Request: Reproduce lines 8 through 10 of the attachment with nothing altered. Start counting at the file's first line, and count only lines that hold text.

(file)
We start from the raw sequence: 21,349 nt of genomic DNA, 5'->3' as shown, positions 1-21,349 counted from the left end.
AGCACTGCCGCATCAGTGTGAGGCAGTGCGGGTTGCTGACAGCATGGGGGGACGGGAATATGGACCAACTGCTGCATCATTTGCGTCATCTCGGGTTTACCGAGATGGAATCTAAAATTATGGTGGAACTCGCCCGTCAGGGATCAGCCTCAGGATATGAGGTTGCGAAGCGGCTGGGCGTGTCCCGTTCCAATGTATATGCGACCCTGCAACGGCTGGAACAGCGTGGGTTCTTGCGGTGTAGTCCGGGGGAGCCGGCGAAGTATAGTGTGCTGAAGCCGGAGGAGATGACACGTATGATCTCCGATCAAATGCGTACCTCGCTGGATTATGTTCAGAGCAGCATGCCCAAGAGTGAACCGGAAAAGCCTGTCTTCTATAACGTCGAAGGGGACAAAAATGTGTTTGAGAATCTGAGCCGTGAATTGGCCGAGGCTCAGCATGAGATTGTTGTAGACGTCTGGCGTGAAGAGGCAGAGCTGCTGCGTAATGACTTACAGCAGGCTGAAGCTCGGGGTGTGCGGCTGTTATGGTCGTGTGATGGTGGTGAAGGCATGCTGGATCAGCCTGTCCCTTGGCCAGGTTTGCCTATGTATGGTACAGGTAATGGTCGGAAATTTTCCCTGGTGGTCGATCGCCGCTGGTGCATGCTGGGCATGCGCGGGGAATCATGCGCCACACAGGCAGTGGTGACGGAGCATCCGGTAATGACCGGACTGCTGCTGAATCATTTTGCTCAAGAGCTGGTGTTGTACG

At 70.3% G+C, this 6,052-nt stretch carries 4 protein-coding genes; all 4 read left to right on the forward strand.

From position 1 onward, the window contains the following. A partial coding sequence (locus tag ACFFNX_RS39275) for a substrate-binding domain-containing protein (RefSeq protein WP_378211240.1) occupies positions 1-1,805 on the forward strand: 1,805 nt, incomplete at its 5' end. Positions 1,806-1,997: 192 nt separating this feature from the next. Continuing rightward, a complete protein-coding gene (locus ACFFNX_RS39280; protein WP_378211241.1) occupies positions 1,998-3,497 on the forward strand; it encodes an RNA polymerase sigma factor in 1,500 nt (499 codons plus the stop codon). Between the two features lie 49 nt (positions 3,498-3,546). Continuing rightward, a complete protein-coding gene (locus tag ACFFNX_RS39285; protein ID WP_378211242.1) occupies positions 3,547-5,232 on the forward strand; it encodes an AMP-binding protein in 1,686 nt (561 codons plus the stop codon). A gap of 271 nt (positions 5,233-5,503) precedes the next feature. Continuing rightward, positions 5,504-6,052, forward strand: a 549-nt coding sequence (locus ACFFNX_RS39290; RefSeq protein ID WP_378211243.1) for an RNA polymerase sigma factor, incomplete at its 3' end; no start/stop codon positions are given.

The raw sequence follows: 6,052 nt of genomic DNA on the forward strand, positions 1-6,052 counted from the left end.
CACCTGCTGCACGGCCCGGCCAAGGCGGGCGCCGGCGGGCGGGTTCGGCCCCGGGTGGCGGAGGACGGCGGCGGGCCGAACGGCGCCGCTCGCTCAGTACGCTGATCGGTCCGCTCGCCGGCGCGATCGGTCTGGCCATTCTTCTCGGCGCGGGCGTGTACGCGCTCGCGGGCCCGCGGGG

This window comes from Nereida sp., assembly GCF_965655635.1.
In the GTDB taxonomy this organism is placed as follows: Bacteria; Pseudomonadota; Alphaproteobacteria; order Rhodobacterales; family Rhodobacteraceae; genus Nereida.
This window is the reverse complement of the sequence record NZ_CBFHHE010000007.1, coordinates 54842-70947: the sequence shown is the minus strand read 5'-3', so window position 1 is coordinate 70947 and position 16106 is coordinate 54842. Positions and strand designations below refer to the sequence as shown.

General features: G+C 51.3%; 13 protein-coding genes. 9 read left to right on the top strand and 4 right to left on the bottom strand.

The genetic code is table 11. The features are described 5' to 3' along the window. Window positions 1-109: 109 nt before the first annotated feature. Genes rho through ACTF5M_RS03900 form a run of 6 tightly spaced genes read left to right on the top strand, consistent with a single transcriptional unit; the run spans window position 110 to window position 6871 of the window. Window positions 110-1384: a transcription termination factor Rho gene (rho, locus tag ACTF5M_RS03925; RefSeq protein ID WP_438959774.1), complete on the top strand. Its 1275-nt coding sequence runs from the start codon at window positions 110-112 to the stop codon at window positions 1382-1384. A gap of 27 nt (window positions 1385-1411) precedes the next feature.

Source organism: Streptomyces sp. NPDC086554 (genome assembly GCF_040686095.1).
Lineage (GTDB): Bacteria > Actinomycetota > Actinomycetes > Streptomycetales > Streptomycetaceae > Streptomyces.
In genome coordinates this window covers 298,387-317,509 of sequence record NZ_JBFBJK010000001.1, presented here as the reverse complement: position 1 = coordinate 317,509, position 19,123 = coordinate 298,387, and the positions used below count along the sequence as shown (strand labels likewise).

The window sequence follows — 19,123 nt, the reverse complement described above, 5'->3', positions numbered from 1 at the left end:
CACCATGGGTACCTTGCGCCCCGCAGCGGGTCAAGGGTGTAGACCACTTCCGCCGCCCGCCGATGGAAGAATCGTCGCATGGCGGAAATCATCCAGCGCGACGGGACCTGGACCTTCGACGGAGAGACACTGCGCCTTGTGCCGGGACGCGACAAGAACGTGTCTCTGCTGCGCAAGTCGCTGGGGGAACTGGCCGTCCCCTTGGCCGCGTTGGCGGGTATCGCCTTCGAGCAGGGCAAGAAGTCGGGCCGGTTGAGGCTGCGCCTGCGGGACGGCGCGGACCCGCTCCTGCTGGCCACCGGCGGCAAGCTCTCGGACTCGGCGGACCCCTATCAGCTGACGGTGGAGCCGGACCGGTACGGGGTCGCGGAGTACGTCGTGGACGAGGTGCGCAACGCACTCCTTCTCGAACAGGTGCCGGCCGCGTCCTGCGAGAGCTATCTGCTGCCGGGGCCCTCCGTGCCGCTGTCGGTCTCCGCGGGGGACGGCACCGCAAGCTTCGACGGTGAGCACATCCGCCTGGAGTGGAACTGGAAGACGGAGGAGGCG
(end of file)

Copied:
In the GTDB taxonomy this organism is placed as follows: Bacteria; Pseudomonadota; Alphaproteobacteria; order Rhodobacterales; family Rhodobacteraceae; genus Nereida.
This window is the reverse complement of the sequence record NZ_CBFHHE010000007.1, coordinates 54842-70947: the sequence shown is the minus strand read 5'-3', so window position 1 is coordinate 70947 and position 16106 is coordinate 54842. Positions and strand designations below refer to the sequence as shown.

General features: G+C 51.3%; 13 protein-coding genes. 9 read left to right on the top strand and 4 right to left on the bottom strand.